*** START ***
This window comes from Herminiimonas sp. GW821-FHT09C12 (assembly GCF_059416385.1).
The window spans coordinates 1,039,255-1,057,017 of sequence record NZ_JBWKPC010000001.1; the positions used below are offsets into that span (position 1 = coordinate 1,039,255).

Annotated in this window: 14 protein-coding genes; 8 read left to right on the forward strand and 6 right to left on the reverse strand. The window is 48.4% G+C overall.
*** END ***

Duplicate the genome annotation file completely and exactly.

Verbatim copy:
This window comes from Herminiimonas sp. GW821-FHT09C12 (assembly GCF_059416385.1).
The window spans coordinates 1,039,255-1,057,017 of sequence record NZ_JBWKPC010000001.1; the positions used below are offsets into that span (position 1 = coordinate 1,039,255).

Annotated in this window: 14 protein-coding genes; 8 read left to right on the forward strand and 6 right to left on the reverse strand. The window is 48.4% G+C overall.